Intracellular raltegravir concentrations better with twice-daily than once-daily dosing

Mark Mascolini,

Intracellular concentrations of raltegravir stayed above the 95% effective concentration (EC95) in higher proportions of people taking this integrase inhibitor twice daily than in those taking it once daily, according to results of a 13-person study [1]. The average intracellular-to-plasma ratio was 0.37.

Raltegravir is licensed for adults at a dose of 400 mg twice daily with or without food. A randomised trial of twice- versus once-daily raltegravir for antiretroviral-naive people found that 318 of 382 (83%) in the once-daily group versus 343 of 386 (89%) in the twice-daily group had a viral load below 50 copies/mL after 48 weeks, a significant difference (-5.7%, 95% confidence interval -10.7 to -0.83, P = 0.044) [2]. The investigators concluded that “despite high response rates with both regimens, once-daily raltegravir cannot be recommended in place of twice-daily dosing.”

The study of plasma and intracellular raltegravir concentrations involved 12 people taking 400 mg of raltegravir twice daily and 1 taking 800 mg once daily for more than 1 week [1]. People on the twice-daily dose who had a viral load below 50 copies were offered a switch to once-daily dosing for at least 3 days so the investigators could assess raltegravir after once-daily dosing. Six people agreed.

In the twice-daily group, the researchers collected 26 paired samples of plasma and peripheral blood mononuclear cells (PBMCs) 2, 4 or 6, and 12 hours after dosing. In the once-daily group they collected 12 paired samples over the 24-hour dosing interval. Among people taking raltegravir twice daily, 3 had a detectable viral load; 2 of these were considered blips, and one load of 2649 copies came during the first 6 weeks of treatment.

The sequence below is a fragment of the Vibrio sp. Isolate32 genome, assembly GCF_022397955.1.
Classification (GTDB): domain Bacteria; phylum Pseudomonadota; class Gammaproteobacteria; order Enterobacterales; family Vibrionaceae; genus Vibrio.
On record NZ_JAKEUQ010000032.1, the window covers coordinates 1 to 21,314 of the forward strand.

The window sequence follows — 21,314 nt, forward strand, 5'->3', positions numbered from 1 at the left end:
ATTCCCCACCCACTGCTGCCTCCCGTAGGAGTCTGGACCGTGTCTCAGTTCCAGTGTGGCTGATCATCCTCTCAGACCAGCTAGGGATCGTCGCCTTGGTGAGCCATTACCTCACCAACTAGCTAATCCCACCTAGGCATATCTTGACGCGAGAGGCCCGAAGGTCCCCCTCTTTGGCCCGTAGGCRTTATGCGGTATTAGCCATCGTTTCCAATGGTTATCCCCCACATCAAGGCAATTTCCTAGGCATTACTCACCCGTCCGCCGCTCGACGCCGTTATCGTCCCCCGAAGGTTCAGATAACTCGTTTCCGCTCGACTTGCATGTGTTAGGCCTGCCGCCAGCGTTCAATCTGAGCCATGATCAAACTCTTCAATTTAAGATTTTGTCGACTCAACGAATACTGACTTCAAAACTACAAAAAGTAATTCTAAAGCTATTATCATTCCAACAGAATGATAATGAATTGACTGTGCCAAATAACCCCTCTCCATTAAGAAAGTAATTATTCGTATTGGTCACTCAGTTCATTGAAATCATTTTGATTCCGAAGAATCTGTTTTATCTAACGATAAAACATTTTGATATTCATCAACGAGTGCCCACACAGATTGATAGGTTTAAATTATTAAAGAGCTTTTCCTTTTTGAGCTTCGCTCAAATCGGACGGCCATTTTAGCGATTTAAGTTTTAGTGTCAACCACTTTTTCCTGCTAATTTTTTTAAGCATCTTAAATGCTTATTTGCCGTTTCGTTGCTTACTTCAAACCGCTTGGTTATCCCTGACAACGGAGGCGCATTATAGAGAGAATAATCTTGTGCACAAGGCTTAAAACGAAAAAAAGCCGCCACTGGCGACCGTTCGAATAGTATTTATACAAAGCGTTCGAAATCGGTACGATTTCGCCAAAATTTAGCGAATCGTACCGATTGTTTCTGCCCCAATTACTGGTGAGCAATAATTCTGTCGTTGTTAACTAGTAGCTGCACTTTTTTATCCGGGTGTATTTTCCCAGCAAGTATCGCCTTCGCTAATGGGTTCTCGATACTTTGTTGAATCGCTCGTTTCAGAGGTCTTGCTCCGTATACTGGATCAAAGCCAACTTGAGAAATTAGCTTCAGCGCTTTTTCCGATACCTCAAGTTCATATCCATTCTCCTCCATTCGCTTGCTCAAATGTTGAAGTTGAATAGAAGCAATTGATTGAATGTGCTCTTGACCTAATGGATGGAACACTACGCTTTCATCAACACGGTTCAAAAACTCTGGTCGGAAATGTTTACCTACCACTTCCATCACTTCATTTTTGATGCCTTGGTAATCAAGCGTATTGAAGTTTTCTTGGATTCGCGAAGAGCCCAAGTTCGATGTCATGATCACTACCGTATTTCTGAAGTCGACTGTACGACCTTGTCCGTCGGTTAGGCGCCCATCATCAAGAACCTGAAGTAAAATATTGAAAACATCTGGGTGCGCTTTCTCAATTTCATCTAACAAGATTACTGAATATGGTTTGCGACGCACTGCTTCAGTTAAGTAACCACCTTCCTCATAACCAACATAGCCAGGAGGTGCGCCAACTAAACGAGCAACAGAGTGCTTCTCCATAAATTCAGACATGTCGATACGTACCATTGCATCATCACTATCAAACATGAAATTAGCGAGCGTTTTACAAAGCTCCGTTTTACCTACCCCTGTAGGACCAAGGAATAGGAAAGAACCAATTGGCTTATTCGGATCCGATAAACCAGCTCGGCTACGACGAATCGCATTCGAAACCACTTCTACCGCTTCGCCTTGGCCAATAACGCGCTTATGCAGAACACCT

No one taking raltegravir twice daily had a plasma trough concentration below the EC95 (14 ng/mL). Three of 12 had an intracellular trough below the EC95, at 7, 11.1, and 13.3 ng/mL.

Two of 6 people taking raltegravir once daily had a plasma trough below the EC95, at 7 and 13.8 ng/mL. Three of these 6 had an intracellular trough below the EC95, at 1.56, 4.06, and 6.56 ng/mL.

The mean ratio of intracellular-to-plasma concentrations was 0.37 and did not change over time. The ratio was higher than reported previously, probably because cell-wash steps in older methods flushed out some intracellular drug.

The researchers proposed that the high plasma and intracellular troughs with twice-daily raltegravir “may contribute to the efficacy observed with this regimen.”

UK researchers just published results of a 24-person study comparing plasma and intracellular raltegravir concentrations with once- and twice-daily dosing, with or without darunavir/ritonavir [3]. Study participants were taking 400 mg of raltegravir twice daily for at least 21 days. They added 800/100 mg of darunavir/ritonavir once daily for 14 days. During that 14-day period, people were randomised to continue twice-daily raltegravir (group 1) or to switch to 800 mg once daily (group 2).

Geometric mean ratios (and 90% confidence intervals) of raltegravir area under the concentration-time curve without and with darunavir/ritonavir for group 1 were 0.90 (0.73 to 1.44) in plasma and 1.02 (0.81 to 1.67) in cells and for group 2 were 1.21 (1.03 to 1.77) in plasma and 1.27 (1.07 to 1.94) in cells. These researchers concluded that “no remarkable interactions between darunavir/ritonavir and raltegravir in plasma or cells were seen.”


  1. Sandkovsky US, Swindells S, Robbins BL, Nelson SR, Acosta EP, Fletcher CV. Measurement Of plasma and intracellular concentrations of raltegravir in patients with HIV infection. 51st Interscience Conference on Antimicrobial Agents and Chemotherapy (ICAAC). September 17-20, 2011. Chicago. Abstract A1-1738b.
  2. Eron JJ Jr, Rockstroh JK, Reynes J, et al. Raltegravir once daily or twice daily in previously untreated patients with HIV-1: a randomised, active-controlled, phase 3 non-inferiority trial. Lancet Infect Dis. 2011 Sep 19.
  3. Jackson A, Watson V, Back D, et al. Plasma and intracellular pharmacokinetics of darunavir/ritonavir once daily and raltegravir once and twice daily in HIV-infected individuals. J Acquir Immune Defic Syndr. 2011 Sep 15. Epub ahead of print.

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